Altar Call – Opelika-Auburn News
Feb. 10, 2002
Nine times a day I receive an e-mail message offering me the perfect solution to getting out of debt. Evidently there are many people who are willing to help other people break the bondage of debt. And I know several people who need relief from their burdensome indebtedness.
Money problems often lead couples to the divorce court. Staying married is not easy and it is made even more difficult when a couple lacks harmony is the use of money. Perhaps only adultery is more destructive to marital bliss than the failure of a husband or a wife to handle money wisely.
Many couples race headlong into marriage without counting the cost. My wife and I did. We figured love was all we needed. But we soon learned that love wouldn’t buy groceries or pay the rent. Fortunately we met the test and our marriage survived those difficult days when money was scarce and debt was wrapping its clammy hands around us.
I remember well the first loan we ever made soon after we were married. We borrowed $200 from a bank in Auburn, while I was still a student. We paid it back at six per cent interest over the next 12 months. Seems like too little to have borrowed, but 50 years ago $200 was a lot of money.
We paid off that first bank loan a month early. My good friend and mentor, Bro. Si Mathison, advised me to always repay the bank early. He was right. Banking people pay attention to the way people pay off their loans.
Nowadays who needs a loan? Banking institutions have lured us into the deadly debt pit created by credit cards. No need to worry about having money. Just use plastic money. Then when the credit card bills start piling up, you have the honor of paying your bill at the rate of 18 per cent interest. And to show you how kind they are, the credit card companies will be happy for you to pay only $11 a month for the next 30 years while that interest keeps adding up.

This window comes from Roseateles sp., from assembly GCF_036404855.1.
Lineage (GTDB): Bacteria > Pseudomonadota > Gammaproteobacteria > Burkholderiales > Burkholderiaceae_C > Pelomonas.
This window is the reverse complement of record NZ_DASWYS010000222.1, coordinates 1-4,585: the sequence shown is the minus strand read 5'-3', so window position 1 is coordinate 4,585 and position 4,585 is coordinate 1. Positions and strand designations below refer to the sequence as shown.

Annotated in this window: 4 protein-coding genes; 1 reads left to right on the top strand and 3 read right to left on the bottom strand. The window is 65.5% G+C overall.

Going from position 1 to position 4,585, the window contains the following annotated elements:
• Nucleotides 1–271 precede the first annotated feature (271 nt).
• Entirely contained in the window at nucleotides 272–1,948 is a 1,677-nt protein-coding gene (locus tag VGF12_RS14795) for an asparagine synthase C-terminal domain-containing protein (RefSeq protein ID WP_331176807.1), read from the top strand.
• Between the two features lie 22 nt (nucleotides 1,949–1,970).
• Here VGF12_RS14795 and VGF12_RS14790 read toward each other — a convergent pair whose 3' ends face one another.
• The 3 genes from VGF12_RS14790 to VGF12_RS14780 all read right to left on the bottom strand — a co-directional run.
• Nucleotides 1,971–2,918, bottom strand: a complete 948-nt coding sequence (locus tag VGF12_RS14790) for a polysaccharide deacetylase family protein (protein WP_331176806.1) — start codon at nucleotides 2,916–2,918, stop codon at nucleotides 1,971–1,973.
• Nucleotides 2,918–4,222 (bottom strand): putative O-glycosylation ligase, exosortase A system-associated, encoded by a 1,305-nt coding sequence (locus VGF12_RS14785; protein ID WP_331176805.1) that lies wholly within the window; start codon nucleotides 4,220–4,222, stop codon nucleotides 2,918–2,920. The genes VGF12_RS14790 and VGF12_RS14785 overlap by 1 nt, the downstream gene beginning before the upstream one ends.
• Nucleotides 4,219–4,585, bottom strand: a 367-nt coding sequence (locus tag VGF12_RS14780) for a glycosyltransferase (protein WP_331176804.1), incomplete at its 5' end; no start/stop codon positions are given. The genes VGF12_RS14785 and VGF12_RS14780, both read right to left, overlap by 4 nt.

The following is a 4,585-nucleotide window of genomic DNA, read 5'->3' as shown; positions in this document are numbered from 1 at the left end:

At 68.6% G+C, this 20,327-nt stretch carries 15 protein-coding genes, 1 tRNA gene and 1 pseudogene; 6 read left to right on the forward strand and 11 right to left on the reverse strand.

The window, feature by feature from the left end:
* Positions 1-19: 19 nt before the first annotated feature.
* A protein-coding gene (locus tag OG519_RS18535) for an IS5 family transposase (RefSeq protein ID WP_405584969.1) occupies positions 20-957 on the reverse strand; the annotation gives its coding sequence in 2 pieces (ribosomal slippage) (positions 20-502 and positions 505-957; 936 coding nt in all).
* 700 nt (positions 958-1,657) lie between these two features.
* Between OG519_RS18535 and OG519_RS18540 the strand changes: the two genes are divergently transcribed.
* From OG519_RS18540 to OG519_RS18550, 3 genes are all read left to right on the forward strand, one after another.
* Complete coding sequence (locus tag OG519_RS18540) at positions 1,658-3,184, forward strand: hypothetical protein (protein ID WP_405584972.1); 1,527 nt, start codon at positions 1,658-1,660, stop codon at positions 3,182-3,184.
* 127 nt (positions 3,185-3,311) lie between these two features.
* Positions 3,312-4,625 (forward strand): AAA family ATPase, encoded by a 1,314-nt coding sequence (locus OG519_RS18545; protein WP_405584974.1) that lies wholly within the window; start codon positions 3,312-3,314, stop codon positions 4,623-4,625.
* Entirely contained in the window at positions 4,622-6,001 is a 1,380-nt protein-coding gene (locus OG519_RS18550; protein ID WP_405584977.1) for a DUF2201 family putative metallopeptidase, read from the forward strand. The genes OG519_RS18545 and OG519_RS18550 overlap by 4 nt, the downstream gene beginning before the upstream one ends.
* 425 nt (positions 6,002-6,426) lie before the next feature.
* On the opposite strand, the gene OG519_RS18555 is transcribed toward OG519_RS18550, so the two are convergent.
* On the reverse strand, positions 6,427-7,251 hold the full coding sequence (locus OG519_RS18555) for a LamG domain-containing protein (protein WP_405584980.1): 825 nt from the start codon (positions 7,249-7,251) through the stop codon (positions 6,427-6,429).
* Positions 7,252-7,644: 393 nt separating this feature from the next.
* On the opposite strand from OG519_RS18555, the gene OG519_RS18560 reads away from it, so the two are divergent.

I love what the author Larry Burkett suggests that we do with our credit cards. He says, “Turn your oven on about 400 degrees, put your credit cards inside, and come back in about three hours.”
Credit cards are, of course, not all bad, provided you use only one or two and pay off the balance at the end of each month. Otherwise sooner or later you will not own your credit cards; they will own you.
Now that we are in the fourth quarter of our lives, we are thankful that over the years our debts that not destroy our relationship. Slowly we learned how to live within our income and to avoid the death grip of the debt monster.
But the truth is, none of us can ever get completely out of debt. As long as we live we will always be in debt. Sure, you may be fortunate enough to not owe anybody any money. But there are many other kinds of debt.
My parents lived almost a hundred years. But that was not long enough for me to repay them for all they had done for me. I remain in debt to them in a hundred ways.
I have many friends whose love and understanding I have not always deserved and for which I am unable to repay them. Until I die I will remain in their debt for their priceless gift of affirmation and encouragement that saved me from myself a thousand times.
Perhaps a story from Pope John the 23rd’s life will illustrate what I mean. After John became the pope, his own mother was among the first visitors permitted to have an audience with him. She was a simple woman who had lived most of her life with very little of this world’s goods.
As she and the members of her group were ushered inside to greet the new pope, she observed that each person knelt to kiss the pope’s ring. When her turn came, she too knelt and kissed her son’s ring. Then she held out her hand and said, “Now, Son, you kiss this ring. For if it was not for this ring, you would not be wearing that ring!”
I am sure the pope realized at that moment his great indebtedness to his mother, and to many others who had made a difference in his life. I don’t know but I have an idea that the pope ignored the usual protocol and lovingly embraced his mother in his arms.
I do know that there are times now when I feel the urge to gather my loved ones, and my friends, in my arms and thank them for all that they have done for me. I am greatly in debt to their kindness. I owe so many so much.